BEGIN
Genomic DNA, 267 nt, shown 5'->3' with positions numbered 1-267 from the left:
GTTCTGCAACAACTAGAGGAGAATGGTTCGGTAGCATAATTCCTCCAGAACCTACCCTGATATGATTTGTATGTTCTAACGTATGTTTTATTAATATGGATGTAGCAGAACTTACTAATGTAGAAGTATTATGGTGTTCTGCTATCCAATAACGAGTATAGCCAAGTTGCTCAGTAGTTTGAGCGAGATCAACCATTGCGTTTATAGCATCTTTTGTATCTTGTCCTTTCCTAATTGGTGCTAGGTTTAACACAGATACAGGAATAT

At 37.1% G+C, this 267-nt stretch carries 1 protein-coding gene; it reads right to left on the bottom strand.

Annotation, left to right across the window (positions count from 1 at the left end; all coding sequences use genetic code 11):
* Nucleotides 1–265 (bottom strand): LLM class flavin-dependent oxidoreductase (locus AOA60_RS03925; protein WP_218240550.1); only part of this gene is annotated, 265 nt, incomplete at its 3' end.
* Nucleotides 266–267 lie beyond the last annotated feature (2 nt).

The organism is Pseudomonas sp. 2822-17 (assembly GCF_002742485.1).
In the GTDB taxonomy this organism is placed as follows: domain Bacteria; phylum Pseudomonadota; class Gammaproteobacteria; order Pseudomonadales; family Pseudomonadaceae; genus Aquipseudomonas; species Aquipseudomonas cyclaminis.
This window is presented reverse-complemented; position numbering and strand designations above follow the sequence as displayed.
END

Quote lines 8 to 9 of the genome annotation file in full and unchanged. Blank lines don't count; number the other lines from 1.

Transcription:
In the GTDB taxonomy this organism is placed as follows: domain Bacteria; phylum Pseudomonadota; class Gammaproteobacteria; order Pseudomonadales; family Pseudomonadaceae; genus Aquipseudomonas; species Aquipseudomonas cyclaminis.
This window is presented reverse-complemented; position numbering and strand designations above follow the sequence as displayed.